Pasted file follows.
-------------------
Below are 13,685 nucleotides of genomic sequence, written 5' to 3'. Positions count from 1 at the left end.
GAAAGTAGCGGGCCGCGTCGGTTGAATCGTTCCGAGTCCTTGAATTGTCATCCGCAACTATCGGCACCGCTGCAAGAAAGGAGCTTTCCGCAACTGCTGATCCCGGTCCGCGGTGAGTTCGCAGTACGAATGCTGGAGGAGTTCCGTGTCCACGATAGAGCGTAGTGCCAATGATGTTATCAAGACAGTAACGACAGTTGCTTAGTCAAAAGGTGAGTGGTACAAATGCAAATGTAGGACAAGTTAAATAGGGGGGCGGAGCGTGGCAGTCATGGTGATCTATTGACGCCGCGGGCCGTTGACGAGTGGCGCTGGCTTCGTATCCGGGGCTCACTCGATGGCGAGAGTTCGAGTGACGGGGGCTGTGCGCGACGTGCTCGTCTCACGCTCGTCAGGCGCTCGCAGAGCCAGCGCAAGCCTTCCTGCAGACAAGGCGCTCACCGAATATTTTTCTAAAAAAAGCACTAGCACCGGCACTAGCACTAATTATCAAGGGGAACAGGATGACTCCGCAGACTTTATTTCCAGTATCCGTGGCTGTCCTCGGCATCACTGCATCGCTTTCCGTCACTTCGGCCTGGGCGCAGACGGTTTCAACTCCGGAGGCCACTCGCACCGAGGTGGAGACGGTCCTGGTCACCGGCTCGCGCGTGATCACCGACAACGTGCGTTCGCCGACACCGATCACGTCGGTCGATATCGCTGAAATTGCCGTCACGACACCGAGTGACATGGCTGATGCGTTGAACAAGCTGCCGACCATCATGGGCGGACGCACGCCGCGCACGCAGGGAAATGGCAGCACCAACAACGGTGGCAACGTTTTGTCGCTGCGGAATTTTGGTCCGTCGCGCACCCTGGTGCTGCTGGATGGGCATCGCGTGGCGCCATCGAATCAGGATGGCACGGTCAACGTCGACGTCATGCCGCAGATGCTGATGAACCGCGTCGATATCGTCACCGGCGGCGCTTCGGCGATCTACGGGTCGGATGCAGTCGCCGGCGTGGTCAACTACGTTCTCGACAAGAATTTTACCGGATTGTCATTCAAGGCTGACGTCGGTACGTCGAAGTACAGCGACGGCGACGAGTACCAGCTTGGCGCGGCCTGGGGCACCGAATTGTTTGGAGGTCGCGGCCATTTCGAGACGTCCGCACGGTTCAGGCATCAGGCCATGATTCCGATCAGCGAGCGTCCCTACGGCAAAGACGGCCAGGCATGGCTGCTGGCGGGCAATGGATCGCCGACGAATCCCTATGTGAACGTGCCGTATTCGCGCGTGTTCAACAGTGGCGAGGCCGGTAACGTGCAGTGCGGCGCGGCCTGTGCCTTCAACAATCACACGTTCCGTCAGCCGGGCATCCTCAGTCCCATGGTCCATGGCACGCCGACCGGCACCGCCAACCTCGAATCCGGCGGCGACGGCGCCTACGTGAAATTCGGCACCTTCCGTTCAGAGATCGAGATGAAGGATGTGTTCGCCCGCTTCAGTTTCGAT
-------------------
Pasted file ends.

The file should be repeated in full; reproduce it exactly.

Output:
Below are 13,685 nucleotides of genomic sequence, written 5' to 3'. Positions count from 1 at the left end.
GAAAGTAGCGGGCCGCGTCGGTTGAATCGTTCCGAGTCCTTGAATTGTCATCCGCAACTATCGGCACCGCTGCAAGAAAGGAGCTTTCCGCAACTGCTGATCCCGGTCCGCGGTGAGTTCGCAGTACGAATGCTGGAGGAGTTCCGTGTCCACGATAGAGCGTAGTGCCAATGATGTTATCAAGACAGTAACGACAGTTGCTTAGTCAAAAGGTGAGTGGTACAAATGCAAATGTAGGACAAGTTAAATAGGGGGGCGGAGCGTGGCAGTCATGGTGATCTATTGACGCCGCGGGCCGTTGACGAGTGGCGCTGGCTTCGTATCCGGGGCTCACTCGATGGCGAGAGTTCGAGTGACGGGGGCTGTGCGCGACGTGCTCGTCTCACGCTCGTCAGGCGCTCGCAGAGCCAGCGCAAGCCTTCCTGCAGACAAGGCGCTCACCGAATATTTTTCTAAAAAAAGCACTAGCACCGGCACTAGCACTAATTATCAAGGGGAACAGGATGACTCCGCAGACTTTATTTCCAGTATCCGTGGCTGTCCTCGGCATCACTGCATCGCTTTCCGTCACTTCGGCCTGGGCGCAGACGGTTTCAACTCCGGAGGCCACTCGCACCGAGGTGGAGACGGTCCTGGTCACCGGCTCGCGCGTGATCACCGACAACGTGCGTTCGCCGACACCGATCACGTCGGTCGATATCGCTGAAATTGCCGTCACGACACCGAGTGACATGGCTGATGCGTTGAACAAGCTGCCGACCATCATGGGCGGACGCACGCCGCGCACGCAGGGAAATGGCAGCACCAACAACGGTGGCAACGTTTTGTCGCTGCGGAATTTTGGTCCGTCGCGCACCCTGGTGCTGCTGGATGGGCATCGCGTGGCGCCATCGAATCAGGATGGCACGGTCAACGTCGACGTCATGCCGCAGATGCTGATGAACCGCGTCGATATCGTCACCGGCGGCGCTTCGGCGATCTACGGGTCGGATGCAGTCGCCGGCGTGGTCAACTACGTTCTCGACAAGAATTTTACCGGATTGTCATTCAAGGCTGACGTCGGTACGTCGAAGTACAGCGACGGCGACGAGTACCAGCTTGGCGCGGCCTGGGGCACCGAATTGTTTGGAGGTCGCGGCCATTTCGAGACGTCCGCACGGTTCAGGCATCAGGCCATGATTCCGATCAGCGAGCGTCCCTACGGCAAAGACGGCCAGGCATGGCTGCTGGCGGGCAATGGATCGCCGACGAATCCCTATGTGAACGTGCCGTATTCGCGCGTGTTCAACAGTGGCGAGGCCGGTAACGTGCAGTGCGGCGCGGCCTGTGCCTTCAACAATCACACGTTCCGTCAGCCGGGCATCCTCAGTCCCATGGTCCATGGCACGCCGACCGGCACCGCCAACCTCGAATCCGGCGGCGACGGCGCCTACGTGAAATTCGGCACCTTCCGTTCAGAGATCGAGATGAAGGATGTGTTCGCCCGCTTCAGTTTCGAT